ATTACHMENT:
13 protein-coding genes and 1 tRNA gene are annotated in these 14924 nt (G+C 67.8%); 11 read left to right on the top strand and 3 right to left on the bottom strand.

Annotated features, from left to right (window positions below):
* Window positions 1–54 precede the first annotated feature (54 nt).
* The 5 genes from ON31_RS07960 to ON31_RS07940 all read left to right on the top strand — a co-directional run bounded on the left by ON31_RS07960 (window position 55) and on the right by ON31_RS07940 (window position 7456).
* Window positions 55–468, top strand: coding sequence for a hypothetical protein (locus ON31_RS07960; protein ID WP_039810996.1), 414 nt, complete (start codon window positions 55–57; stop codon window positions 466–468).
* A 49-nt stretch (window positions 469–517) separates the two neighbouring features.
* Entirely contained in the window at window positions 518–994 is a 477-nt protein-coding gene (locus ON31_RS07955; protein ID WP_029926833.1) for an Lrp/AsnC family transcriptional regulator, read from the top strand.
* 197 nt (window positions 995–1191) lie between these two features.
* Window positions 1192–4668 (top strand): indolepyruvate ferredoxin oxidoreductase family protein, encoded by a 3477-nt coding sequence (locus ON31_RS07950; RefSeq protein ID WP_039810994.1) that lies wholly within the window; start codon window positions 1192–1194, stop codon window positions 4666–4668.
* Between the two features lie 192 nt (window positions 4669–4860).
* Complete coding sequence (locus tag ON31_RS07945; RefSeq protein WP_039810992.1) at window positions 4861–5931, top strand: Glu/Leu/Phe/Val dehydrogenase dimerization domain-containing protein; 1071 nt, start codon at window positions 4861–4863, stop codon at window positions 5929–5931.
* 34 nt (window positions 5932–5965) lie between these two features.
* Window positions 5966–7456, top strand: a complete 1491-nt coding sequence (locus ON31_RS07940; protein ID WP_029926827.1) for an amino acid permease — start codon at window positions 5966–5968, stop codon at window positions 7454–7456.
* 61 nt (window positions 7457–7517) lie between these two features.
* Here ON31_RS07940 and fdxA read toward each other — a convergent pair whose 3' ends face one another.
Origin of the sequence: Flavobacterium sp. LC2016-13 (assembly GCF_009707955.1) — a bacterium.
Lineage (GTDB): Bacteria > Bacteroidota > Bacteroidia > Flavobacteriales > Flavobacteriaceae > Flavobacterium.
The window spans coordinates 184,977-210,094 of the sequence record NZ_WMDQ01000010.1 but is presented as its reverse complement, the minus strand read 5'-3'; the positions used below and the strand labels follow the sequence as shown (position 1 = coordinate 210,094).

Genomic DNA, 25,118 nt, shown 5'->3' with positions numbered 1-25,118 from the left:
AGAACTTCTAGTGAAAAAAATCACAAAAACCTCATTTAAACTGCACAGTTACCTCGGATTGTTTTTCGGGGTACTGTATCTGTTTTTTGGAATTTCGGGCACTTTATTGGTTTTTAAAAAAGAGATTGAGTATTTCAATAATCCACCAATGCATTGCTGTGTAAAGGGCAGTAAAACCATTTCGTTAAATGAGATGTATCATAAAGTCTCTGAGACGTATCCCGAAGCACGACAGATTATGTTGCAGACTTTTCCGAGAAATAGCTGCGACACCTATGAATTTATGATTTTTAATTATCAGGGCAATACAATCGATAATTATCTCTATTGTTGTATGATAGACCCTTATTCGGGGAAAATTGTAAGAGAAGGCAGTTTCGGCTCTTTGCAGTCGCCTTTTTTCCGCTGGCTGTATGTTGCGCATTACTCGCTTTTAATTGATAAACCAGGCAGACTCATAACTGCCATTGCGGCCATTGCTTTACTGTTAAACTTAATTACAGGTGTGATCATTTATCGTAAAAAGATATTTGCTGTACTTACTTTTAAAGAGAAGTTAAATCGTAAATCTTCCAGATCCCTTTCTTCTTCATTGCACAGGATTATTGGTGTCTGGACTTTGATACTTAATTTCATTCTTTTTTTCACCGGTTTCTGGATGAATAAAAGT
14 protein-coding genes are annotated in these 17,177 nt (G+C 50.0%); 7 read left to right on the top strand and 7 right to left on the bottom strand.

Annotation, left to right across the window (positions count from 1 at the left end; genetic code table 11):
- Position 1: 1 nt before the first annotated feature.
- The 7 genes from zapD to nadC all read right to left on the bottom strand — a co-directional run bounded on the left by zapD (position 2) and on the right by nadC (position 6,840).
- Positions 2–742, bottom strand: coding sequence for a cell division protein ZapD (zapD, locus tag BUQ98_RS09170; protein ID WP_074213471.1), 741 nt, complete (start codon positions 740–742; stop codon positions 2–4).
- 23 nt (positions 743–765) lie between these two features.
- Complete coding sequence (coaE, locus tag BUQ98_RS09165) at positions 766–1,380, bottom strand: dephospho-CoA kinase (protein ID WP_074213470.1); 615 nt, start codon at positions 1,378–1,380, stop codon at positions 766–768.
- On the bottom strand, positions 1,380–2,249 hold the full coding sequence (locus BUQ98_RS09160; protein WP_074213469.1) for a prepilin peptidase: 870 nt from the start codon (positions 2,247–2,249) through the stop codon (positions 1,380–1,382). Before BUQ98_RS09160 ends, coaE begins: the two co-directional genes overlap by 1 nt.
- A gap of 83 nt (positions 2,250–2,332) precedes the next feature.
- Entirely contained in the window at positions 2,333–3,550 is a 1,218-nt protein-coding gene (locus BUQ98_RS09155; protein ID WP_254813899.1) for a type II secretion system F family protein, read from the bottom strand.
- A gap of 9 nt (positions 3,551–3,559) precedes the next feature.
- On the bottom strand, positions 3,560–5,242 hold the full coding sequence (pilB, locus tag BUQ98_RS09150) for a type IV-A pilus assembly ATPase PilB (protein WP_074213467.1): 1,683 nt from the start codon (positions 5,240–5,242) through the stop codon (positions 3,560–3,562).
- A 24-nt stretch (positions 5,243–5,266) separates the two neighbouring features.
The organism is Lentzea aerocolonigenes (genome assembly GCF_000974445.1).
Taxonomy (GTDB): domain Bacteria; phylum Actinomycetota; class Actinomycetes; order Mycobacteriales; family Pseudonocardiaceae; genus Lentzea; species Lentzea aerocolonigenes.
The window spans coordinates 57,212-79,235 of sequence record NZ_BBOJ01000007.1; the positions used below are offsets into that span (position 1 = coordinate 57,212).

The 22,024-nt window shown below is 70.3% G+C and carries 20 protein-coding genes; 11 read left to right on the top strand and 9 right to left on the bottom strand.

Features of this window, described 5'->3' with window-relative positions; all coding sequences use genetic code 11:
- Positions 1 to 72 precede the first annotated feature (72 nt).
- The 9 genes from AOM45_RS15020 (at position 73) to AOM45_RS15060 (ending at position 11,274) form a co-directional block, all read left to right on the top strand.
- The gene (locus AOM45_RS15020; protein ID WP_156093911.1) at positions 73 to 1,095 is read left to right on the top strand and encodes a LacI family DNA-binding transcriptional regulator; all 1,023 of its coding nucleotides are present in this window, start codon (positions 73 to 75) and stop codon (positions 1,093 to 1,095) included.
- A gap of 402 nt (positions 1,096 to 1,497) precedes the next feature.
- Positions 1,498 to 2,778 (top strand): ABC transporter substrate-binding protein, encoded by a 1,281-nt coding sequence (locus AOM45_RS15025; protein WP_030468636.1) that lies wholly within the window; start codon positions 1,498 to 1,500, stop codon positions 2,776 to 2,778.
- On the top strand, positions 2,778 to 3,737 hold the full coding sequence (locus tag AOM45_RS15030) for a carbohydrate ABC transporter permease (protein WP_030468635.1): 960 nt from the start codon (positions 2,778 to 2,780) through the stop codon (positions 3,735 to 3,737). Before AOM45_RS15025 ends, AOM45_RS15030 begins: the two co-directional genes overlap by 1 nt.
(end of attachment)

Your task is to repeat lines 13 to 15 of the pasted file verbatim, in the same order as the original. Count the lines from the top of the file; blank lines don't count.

* Window positions 5966–7456, top strand: a complete 1491-nt coding sequence (locus ON31_RS07940; protein ID WP_029926827.1) for an amino acid permease — start codon at window positions 5966–5968, stop codon at window positions 7454–7456.
* 61 nt (window positions 7457–7517) lie between these two features.
* Here ON31_RS07940 and fdxA read toward each other — a convergent pair whose 3' ends face one another.